Nov. 14, 2012 at 5:26 PM ET
Google's Nexus 4 phone and Nexus 10 tablet already had the latest version of Android, 4.2 — still called Jelly Bean — but some features, notably lockscreen widgets and the new "Daydream" mode, only went live after an update this week. Here are our impressions.
The new lockscreen allows you to add widgets now that show your latest texts, emails or other information. You can swipe between them and tap to jump into the app itself, though the camera will launch on its own after a second, which is either convenient or irritating depending on your preferences.
New and interesting lockscreen widgets will make this an useful tool over the next few months. The included Sound Search worked quickly and accurately for the songs I played, giving me an option to buy them immediately. But app-specific widgets for Twitter, Facebook, and other apps will be the real value here for most people.
If your phone has a password or PIN, the widget information is still visible, but to respond or enter the phone requires the password to be entered. For some reason, however, widgets can be removed from the lock screen without logging in.
Daydream mode lets your phone do something while it's idling on the dock or charger. If you have lots of photos on your phone, you can have it display those like an interactive picture frame, or if you're settling down for the night, you can turn it into a nice dark bedside clock. More options will surely be available soon via the Play Store.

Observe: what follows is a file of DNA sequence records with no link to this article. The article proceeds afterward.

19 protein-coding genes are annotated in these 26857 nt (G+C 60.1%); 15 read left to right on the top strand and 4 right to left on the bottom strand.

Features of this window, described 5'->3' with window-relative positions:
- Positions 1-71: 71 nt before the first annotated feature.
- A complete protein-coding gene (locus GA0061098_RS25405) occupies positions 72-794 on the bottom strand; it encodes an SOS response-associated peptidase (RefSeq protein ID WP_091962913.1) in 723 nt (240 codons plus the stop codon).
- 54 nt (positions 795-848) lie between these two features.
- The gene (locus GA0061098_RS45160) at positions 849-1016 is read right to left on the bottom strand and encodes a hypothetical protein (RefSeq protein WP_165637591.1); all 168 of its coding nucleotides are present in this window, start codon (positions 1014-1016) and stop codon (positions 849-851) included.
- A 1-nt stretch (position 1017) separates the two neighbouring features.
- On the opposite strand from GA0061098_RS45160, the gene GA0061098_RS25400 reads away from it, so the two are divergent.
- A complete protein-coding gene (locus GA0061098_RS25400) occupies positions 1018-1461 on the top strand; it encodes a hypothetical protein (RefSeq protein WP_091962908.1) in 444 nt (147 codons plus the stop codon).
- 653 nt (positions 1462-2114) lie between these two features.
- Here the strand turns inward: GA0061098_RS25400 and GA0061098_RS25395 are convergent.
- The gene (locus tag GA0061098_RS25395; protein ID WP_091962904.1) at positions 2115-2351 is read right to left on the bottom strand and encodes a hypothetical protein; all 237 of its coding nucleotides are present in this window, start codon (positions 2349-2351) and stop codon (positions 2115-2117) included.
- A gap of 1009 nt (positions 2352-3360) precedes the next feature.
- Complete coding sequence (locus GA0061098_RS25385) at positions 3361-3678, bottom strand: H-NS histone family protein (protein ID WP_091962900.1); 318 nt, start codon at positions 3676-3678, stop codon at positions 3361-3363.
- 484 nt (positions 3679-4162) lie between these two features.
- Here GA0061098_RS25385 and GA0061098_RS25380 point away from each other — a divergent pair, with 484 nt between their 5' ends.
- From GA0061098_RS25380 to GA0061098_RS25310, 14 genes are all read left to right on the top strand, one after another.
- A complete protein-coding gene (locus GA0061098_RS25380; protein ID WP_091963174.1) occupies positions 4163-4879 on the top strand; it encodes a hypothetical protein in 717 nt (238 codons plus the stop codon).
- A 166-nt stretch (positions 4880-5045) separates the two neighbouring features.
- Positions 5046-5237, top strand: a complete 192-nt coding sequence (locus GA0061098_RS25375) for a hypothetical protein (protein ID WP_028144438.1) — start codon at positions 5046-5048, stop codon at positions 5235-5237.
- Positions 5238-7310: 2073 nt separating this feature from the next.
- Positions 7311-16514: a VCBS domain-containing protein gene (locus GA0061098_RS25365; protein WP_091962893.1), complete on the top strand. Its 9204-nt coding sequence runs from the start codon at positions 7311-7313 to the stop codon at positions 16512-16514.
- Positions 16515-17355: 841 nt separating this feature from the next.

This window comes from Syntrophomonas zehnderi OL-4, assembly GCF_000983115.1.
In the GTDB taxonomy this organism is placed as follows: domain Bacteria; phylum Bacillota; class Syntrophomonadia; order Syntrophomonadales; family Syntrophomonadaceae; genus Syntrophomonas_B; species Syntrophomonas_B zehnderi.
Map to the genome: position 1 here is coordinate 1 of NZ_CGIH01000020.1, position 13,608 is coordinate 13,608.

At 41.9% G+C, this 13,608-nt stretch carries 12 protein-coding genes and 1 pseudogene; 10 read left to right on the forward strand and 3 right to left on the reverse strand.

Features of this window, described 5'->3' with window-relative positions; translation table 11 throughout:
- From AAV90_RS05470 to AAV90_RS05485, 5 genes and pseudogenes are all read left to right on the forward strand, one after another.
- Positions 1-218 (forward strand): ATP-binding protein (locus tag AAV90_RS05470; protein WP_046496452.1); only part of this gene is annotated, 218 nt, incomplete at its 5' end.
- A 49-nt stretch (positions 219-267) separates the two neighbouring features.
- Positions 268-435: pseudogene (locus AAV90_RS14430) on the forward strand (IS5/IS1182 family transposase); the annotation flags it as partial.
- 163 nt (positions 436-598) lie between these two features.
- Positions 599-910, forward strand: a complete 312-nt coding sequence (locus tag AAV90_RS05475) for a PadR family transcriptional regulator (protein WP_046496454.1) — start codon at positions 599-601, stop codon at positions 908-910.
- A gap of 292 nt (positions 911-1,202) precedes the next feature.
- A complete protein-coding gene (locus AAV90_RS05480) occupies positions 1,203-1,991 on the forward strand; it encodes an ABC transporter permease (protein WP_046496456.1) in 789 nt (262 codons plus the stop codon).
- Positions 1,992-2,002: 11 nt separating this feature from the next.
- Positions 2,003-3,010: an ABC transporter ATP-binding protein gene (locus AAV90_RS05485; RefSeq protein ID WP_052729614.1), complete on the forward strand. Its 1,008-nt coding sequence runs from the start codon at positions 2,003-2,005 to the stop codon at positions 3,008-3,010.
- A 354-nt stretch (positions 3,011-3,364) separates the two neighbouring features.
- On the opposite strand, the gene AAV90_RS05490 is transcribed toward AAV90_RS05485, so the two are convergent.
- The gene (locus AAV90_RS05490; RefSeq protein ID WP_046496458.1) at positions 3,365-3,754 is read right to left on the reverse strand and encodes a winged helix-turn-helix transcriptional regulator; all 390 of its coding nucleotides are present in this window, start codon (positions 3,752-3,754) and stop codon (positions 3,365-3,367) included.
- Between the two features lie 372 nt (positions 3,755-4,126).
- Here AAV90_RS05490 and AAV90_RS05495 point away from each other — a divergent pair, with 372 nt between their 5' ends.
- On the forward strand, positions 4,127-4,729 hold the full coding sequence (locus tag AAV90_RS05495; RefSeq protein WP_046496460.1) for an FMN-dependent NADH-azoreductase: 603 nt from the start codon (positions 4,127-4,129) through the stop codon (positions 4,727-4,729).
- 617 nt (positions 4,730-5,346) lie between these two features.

The Daydream feature may be more popular with people who charge their devices on docks, letting their phone or tablet sit exposed with nothing but a blank screen. A little news ticker or some other smart screensaver would be a good reminder that it's there, on, and ready to be used.
Android 4.2 also now allows for multiple user accounts on your device, just like on your computer. That way, your app drawer won't be clogged with your kid's games and drawing apps, and you can let your roommate borrow your tablet on a guest account without worrying that they'll accidentally delete your emails.
For more on the Android 4.2 features that came out at launch, check our previous story.
And to see other Jelly Bean features in action, and hear our thoughts on the Nexus 4 phone itself, watch our video review below:
Devin Coldewey is a contributing writer for NBC News Digital. His personal website is coldewey.cc.